When my husband and I set off with our children on an adventure to move overseas, we knew they would make an adjustment to a new culture, make new friends, learn a new language, and call another place on the globe their home. All of this was to be expected. Even with the challenges, we felt ready to accept these cultural adaptations.
What I didn’t know was that cultural adaptation would mean more than just accepting what was around them. It also meant transforming them too. Hence, the cross-cultural name, third-culture kid (or TCK for short). The name signifies the blending of a home culture with a host culture, and how kids who blend two “homes” uniquely identify with the world around them. Missionary kids, military kids, and any child whose parents have relocated across the globe can be TCKs. Being a TCK is a gift that I am thankful my children have received.
But what does the reality of TCKs mean for family members, friends, and church communities back home who send families across continents and want to care for them even at a distance? How will churches that send missionaries receive TCKs back when they come for visits, or if they make a more permanent move back to their home country?
As the child has adjusted and changed to adapt to a new culture, do those who care for them need to adjust and change as well? The answer is yes, and quite honestly, this experience is not unlike all relationships where we must continually adapt, adjust, and be diligent students, observers, and respecters of one another.
To talk about good examples of care, I’ve interviewed my daughter and son, Megan and Parker. I’ll let them speak their own wisdom and personal experience
What are some ways that you felt cared for as a TCK?
Parker: At a younger age, I would say that I remember feeling loved through gifts. Though we don’t want to make material objects the things that bring us the greatest happiness, it was meaningful and tangible that someone on the other end of the ocean cared enough to send you money or that new toy.
As I grew older in Germany, I was able to connect and build relationships with kids and adults in our home churches. I began to see the continual and transformative work of the gospel in the world. I saw the world as a mission field, and, as I learned about God’s grace, it inspired me to live out my identity in Christ with open arms for those in need around us. The act of giving one church can do for a TCK is one of the things that inspires young missionaries to go outside of their doors and give to the nations.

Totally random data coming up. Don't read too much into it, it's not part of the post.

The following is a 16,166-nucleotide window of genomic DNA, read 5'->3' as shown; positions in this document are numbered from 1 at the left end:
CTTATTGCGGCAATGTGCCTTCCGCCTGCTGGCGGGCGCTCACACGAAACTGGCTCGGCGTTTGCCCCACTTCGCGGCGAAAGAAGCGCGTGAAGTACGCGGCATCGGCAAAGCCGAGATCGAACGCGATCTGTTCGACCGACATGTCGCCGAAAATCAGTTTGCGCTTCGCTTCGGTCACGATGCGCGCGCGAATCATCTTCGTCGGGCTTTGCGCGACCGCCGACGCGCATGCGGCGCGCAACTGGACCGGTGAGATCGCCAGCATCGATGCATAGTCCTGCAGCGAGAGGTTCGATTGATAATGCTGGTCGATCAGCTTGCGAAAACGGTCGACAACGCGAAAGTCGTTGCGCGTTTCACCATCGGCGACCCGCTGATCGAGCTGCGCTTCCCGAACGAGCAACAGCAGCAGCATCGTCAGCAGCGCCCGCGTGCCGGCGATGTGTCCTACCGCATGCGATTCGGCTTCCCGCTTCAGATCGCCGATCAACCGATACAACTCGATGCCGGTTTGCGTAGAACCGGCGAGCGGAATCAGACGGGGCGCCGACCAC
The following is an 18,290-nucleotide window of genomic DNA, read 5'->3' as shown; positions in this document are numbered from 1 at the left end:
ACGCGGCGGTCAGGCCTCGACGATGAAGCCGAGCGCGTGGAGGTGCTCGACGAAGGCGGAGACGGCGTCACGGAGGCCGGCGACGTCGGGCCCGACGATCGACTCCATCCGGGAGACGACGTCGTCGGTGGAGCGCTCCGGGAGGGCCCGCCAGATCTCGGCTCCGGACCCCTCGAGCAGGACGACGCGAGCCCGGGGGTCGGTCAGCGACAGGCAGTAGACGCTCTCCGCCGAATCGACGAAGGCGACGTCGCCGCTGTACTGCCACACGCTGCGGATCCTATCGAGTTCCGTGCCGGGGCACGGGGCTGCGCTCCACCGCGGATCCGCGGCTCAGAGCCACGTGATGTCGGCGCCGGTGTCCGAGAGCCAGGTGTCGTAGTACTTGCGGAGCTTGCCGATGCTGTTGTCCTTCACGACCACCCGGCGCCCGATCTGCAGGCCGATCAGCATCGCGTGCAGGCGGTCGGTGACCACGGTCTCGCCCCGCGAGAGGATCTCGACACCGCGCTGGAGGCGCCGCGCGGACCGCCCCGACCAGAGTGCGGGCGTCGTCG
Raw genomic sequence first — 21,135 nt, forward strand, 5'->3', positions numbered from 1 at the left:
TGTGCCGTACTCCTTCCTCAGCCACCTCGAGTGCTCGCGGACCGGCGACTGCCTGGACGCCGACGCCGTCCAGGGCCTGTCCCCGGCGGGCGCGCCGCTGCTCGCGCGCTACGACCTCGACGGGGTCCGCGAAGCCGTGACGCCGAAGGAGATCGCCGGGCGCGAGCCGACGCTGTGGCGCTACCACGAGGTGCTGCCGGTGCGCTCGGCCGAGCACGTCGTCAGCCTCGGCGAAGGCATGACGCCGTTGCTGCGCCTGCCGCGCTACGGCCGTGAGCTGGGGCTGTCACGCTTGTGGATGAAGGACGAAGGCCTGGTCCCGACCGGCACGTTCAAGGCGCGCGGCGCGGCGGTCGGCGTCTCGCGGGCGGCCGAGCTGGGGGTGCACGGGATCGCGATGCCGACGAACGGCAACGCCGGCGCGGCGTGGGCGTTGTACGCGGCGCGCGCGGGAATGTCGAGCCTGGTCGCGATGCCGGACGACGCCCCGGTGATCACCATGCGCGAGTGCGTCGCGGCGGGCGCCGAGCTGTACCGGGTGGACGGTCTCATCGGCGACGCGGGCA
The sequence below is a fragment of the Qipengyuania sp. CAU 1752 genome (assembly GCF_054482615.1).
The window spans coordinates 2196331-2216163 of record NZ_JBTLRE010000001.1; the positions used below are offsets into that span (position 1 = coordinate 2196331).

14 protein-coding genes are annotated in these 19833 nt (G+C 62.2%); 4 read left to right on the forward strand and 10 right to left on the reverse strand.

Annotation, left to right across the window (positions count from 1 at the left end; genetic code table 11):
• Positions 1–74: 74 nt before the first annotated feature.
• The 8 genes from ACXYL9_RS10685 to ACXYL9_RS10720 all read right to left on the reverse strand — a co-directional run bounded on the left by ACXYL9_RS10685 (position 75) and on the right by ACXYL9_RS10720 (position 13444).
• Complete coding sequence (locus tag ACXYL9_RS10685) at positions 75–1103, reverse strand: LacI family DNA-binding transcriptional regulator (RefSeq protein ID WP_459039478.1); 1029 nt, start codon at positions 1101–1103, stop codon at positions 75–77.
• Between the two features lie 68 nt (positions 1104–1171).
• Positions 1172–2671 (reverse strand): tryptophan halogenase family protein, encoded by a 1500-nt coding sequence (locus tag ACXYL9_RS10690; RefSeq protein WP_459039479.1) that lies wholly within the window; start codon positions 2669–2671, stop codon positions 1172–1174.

Megan: Like Parker said, I felt cared for by the gifts churches would bring or send to us, especially at the beginning. Culture shock was still setting in, and I remember not having the words to express what I was feeling or even what I was missing. When churches sent boxes of macaroni and cheese or peanut butter cups, it struck a deeper chord. Those items represented something bigger that I was missing, and they gave me a sense of comfort and grounding in a time when I had lost my usual bearings. As I got older, I remember feeling cared for in the relationships I found within the church. Upon each return we were welcomed with warmth and generosity. I made supportive, lasting friendships with peers and mentors within the church. Relationships like these gave me a deep sense of care.
Susan: One of the most meaningful acts of care my children received was before we even made it overseas. We had planned to arrive in October 2001, but the events of September 11 delayed all international visas. We had already sold our house, car, and belongings, and all we had were our suitcases—with nowhere to land while we waited. Our home church provided us a house, a car, and our children a place in their school during the wait. When we arrived at the home provided for us, there were backpacks, school supplies, lunch boxes, a stocked fridge, and sweet notes to our family waiting for us. They went above and beyond with these provisions, and it had a huge impact on our family—giving us a sense of security and belonging in the midst of an uncertain time. The church continued to care for us through our years overseas in ways that spoke of availability, understanding, and compassion. It was just never a question that they were there for us.
Were there some ways you were cared for that might not have been as helpful?
Parker: One thing that caregivers want to avoid is making assumptions. When I think of difficult care situations, I think of things that were done or said that made me feel misunderstood. For example, someone might say, “Isn’t it great to be home!” or “Aren’t you lucky to be able to live in such an amazing place!” Those statements assume the TCKs feelings based upon the caregiver’s own perceptions of their life. The TCK might instead be thinking, “You don’t live away from your friends and family, so you don’t understand,” or “You don’t know what it’s like to feel so different.” In reality, everyone does feel this way sometimes. So, it’s important to think about times you’ve felt different and consider your words, or choose to ask good questions about someone’s perspective, instead of speaking your own view of their life over them. Asking thoughtful questions is a way of providing care and understanding.